1970: a young black protester, seated on top of a statue outside the New Haven, CT, Courthouse shouts as he raises his fist in the air. This iconic image brings to mind the gloved fists of the American athletes John Carlos and Tommie Smith raised in black power salute at the 1968 Olympic Games in Mexico. The gesture has become a symbol of African-American struggle both in the United States and abroad. It also became a sign of solidarity for the Black Panther Party, a revolutionary civil rights organization founded in 1966 by the political activist Bobby Seale and the freedom fighter and intellectual Huey P. Newton.
This and other images, fifty in total, are on view at the Stephen Kasher Gallery in New York, as part of a knockout exhibition commemorating the 50th anniversary of the movement. The images are the work of the New York photographer Stephen Shames, who documented the daily life of the organization during the peak of its activity. The photographs show party members and leaders, protests and tragedies — such as assassinations of some key figures — as well as the organization’s various initiatives: teaching, food programs, political graffiti, and distribution of tracts and other publications. Among the latter was the newspaper The Black Panther, published between 1968 and 1982 by an entirely female staff (in 1970, over half of the party’s members were African-American women). Sixty issues of the newspaper are on display, framed alongside the photographs, and surely appear as one highlight of the show.
Together, these various documents bear witness to the lasting legacy of the Black Panthers and to the radical nature of their struggle for racial and class equality. Admired, reviled, emulated, and misunderstood, the Black Panthers offered one of the most creative and influential responses to racism , economic and social discrimination based on skin color in the United States. This creativity was unleashed notably on the pages of their newspaper, with its bold, evocative graphics and witty, trenchant headlines. Bright-colored, flaming-red and deep-black print was heavy with ink and political meaning.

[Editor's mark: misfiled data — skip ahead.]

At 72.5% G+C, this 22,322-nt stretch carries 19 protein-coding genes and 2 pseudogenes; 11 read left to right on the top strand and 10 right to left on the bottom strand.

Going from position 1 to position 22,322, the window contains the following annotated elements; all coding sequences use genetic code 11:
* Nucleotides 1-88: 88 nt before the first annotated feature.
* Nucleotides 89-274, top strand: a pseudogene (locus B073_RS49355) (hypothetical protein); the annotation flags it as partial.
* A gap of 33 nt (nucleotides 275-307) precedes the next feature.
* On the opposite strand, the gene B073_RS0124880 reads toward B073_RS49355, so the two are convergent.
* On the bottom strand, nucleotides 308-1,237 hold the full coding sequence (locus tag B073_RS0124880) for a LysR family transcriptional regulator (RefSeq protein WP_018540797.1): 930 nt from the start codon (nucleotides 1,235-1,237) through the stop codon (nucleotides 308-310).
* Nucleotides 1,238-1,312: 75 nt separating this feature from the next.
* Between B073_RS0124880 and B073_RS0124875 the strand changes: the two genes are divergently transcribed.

Stephen Shames’s photographs have undeniable historical value, even before dazzling the viewer with their lush, black tones. They plunge us into the heart of the civil rights movement, but also offer insights into the photographer’s creative process and old-style journalism rarely encountered today: attentive to the human element and staying clear of the pitfalls of sensational journalism. There is no bloodshed or excessive violence. What matters here is information, the historical message conveyed by a scene; photographing an object or a wall is investigative research. There are a number of simple, wide-angle portraits of people who aren’t doing anything special … besides having a black skin and fighting for their rights. The penetrating gaze of these men and women hints at the tragic history of a community which, fifty years later, even while these images seem to evoke a bygone era, is still grappling with racial inequality and injustice.
Stephen Shames: Power to the People: The Black Panthers in Photographs
Until October 29, 2016
Stephen Kasher Gallery
515 W 26th St.
New York, NY 10001